Paul Graham’s essay on disagreement, the discussion C-Rob started here, an interview with Jeff Atwood I heard recently, and a comment by Jake on GReader got me thinking about debate, though really more about how debate is sort of an implementation of rationality. Rationality, I think, is sort of self-evidently important, but not easy. Humans have natural cognitive biases that are hard to recognize, especially in oneself. Also, so much of our collective brainpower and discussion is spent/wasted on faulty arguments and corrections thereof. We could spend so much more of our cognition and time more effectively if we could cut the argumentational fat.
So, how to learn to think more rationally? I idly peruse sites like Less Wrong and Overcoming Bias and I often find the articles to be interesting, but they’re very often dry, difficult to digest, and even more difficult to apply.
I think part of the problem is that while these places (and, I’m sure, others) provide explicit/declarative knowledge, they don’t provide implicit/procedural knowledge.
Proposal: Rationality Fu[^1]
I would like to see a rationality engine, a collaborative, pedagogical tool to encourage rational thinking. I think it would consist of the following components:
Khan Academy-style classes to teach the explicit concepts to include:
- Symbolic logic
- Logical fallacies.
- Cognitive biases.
- Statistics/statistical analysis.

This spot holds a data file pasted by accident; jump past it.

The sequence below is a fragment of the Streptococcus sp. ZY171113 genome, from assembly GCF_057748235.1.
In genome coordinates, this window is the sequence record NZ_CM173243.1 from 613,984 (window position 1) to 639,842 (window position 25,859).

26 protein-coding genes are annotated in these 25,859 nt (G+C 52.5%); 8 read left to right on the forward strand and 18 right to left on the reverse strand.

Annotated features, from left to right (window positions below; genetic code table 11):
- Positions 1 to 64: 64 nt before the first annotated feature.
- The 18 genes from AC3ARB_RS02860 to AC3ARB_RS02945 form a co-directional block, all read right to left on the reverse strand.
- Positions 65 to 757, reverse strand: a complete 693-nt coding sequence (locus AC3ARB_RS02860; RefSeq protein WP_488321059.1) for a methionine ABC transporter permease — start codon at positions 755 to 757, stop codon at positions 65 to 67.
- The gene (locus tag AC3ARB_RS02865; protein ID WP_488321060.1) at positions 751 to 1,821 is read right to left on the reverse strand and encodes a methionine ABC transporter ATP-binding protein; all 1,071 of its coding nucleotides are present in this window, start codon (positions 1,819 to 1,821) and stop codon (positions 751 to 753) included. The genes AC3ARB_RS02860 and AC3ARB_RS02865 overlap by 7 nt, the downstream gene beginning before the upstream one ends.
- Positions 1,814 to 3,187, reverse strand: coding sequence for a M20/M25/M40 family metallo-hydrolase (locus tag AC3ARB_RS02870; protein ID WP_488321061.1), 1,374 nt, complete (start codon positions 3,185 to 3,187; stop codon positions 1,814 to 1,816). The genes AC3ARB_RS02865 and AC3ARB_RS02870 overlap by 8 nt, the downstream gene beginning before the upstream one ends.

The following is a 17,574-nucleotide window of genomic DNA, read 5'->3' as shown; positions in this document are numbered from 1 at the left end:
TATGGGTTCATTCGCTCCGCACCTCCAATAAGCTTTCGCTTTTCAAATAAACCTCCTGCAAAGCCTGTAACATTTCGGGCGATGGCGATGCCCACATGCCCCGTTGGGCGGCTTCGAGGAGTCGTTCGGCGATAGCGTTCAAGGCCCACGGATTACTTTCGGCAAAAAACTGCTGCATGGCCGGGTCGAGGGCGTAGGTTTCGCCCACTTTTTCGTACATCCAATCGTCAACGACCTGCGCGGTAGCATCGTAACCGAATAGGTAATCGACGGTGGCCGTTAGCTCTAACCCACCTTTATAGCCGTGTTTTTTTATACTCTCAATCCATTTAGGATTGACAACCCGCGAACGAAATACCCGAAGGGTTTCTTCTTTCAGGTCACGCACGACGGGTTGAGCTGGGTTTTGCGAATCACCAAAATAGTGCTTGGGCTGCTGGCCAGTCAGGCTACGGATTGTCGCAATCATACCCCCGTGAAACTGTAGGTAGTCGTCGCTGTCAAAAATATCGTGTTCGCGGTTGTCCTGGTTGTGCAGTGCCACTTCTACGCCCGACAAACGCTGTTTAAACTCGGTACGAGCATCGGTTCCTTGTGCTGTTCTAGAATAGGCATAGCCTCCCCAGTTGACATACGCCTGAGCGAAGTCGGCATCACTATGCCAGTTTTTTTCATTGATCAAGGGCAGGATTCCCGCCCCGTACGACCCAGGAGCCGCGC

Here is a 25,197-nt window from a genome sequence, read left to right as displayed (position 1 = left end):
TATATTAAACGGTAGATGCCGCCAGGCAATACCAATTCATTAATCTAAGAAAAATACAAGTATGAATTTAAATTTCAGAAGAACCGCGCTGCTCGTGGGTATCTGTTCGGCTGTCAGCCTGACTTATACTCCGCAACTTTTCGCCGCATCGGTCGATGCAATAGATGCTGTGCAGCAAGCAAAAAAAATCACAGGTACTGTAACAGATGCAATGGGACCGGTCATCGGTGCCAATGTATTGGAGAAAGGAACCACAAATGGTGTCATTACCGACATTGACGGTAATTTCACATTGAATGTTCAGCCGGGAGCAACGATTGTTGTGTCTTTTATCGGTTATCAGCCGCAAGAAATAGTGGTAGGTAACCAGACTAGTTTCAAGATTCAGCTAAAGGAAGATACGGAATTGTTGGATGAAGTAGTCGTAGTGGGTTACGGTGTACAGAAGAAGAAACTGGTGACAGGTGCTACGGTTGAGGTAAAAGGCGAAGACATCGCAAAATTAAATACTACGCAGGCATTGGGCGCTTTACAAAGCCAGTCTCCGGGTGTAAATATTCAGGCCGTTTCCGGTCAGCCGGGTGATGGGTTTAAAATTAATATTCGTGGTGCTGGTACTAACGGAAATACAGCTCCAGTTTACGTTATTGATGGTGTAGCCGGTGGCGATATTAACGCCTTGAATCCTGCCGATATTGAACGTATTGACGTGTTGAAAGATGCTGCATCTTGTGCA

Exercises to test and enforce understanding.
A game system[^2] to include:
- Experience/karma and rank (or belts).
A discussion engine like the one C-Rob and I discussed to include:
- Symbolically logical statement templates in which you can plug words to make an argument.
- Threaded conversation with configurable/visualizable views.
Thinking in terms of symbolic logic can facilitate emotional disengagement from a discussion, so that we can recognize our mistakes and biases more clearly, and concede wrongheaded points more readily. I think knowing about logical fallacies and cognitive biases doesn’t necessarily help us avoid them and I believe that thinking is action, and rationality is habit. Having a system of discussion that exposes the underlying mechanics of ideas can make our everyday thinking more clear and more precise.
Higher-performance climbing shoes can improve your climbing but getting stronger and learning technique are more pertinent and effective. Similarly, we have many tools available to us to augment our thinking, but more effective and more important would be for us to improve the generative power: thinking itself.
I think we’ve harvested the low-hanging fruit of our cognitive symbiosis with the internet. Time to climb the tree.[^3]
[^1]: Think fu? Brain fu?
[^2]: In the above-mentioned interview, Jeff Atwood, co-founder of Q&A site Stack Exchange talks about how a little bit of gamification encouraged the collaborative creation of an incredibly rich (the richest?) resource for programmers, both as a static repository for knowledge and as a place to get help from other users of the site.
[^3]: Obviously a very small subset of the population at large would be at all interested in this idea, but I think it largely overlaps the set of people who like to think about difficult things to think about, as well as the set of people who like to debate things online.